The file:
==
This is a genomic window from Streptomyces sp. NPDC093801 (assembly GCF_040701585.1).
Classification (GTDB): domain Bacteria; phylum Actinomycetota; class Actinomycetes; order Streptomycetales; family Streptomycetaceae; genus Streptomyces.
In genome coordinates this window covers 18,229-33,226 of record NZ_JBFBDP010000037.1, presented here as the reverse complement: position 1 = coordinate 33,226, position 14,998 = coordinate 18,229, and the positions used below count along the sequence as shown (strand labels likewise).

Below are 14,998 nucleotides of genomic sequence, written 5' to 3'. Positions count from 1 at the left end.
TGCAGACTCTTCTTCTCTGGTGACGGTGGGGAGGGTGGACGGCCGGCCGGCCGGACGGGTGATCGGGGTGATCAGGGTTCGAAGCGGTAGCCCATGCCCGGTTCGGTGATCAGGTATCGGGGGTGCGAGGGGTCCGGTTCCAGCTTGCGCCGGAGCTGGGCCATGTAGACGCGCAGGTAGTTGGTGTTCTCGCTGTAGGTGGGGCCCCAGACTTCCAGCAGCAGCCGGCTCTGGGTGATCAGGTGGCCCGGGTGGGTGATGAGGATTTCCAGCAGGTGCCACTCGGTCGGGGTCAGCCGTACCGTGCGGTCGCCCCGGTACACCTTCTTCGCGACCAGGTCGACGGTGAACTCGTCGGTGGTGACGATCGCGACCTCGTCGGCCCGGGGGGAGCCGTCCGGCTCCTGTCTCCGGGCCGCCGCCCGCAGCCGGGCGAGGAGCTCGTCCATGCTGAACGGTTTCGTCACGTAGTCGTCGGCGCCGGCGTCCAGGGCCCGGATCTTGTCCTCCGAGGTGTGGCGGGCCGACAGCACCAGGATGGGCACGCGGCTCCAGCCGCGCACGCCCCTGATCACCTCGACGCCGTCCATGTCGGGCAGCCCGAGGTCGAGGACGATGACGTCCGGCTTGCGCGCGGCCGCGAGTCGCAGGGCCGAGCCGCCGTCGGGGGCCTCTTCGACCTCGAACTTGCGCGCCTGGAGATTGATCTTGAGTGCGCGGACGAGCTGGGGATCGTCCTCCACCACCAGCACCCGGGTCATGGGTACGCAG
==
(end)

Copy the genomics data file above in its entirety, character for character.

This is a genomic window from Streptomyces sp. NPDC093801 (assembly GCF_040701585.1).
Classification (GTDB): domain Bacteria; phylum Actinomycetota; class Actinomycetes; order Streptomycetales; family Streptomycetaceae; genus Streptomyces.
In genome coordinates this window covers 18,229-33,226 of record NZ_JBFBDP010000037.1, presented here as the reverse complement: position 1 = coordinate 33,226, position 14,998 = coordinate 18,229, and the positions used below count along the sequence as shown (strand labels likewise).

Below are 14,998 nucleotides of genomic sequence, written 5' to 3'. Positions count from 1 at the left end.
TGCAGACTCTTCTTCTCTGGTGACGGTGGGGAGGGTGGACGGCCGGCCGGCCGGACGGGTGATCGGGGTGATCAGGGTTCGAAGCGGTAGCCCATGCCCGGTTCGGTGATCAGGTATCGGGGGTGCGAGGGGTCCGGTTCCAGCTTGCGCCGGAGCTGGGCCATGTAGACGCGCAGGTAGTTGGTGTTCTCGCTGTAGGTGGGGCCCCAGACTTCCAGCAGCAGCCGGCTCTGGGTGATCAGGTGGCCCGGGTGGGTGATGAGGATTTCCAGCAGGTGCCACTCGGTCGGGGTCAGCCGTACCGTGCGGTCGCCCCGGTACACCTTCTTCGCGACCAGGTCGACGGTGAACTCGTCGGTGGTGACGATCGCGACCTCGTCGGCCCGGGGGGAGCCGTCCGGCTCCTGTCTCCGGGCCGCCGCCCGCAGCCGGGCGAGGAGCTCGTCCATGCTGAACGGTTTCGTCACGTAGTCGTCGGCGCCGGCGTCCAGGGCCCGGATCTTGTCCTCCGAGGTGTGGCGGGCCGACAGCACCAGGATGGGCACGCGGCTCCAGCCGCGCACGCCCCTGATCACCTCGACGCCGTCCATGTCGGGCAGCCCGAGGTCGAGGACGATGACGTCCGGCTTGCGCGCGGCCGCGAGTCGCAGGGCCGAGCCGCCGTCGGGGGCCTCTTCGACCTCGAACTTGCGCGCCTGGAGATTGATCTTGAGTGCGCGGACGAGCTGGGGATCGTCCTCCACCACCAGCACCCGGGTCATGGGTACGCAG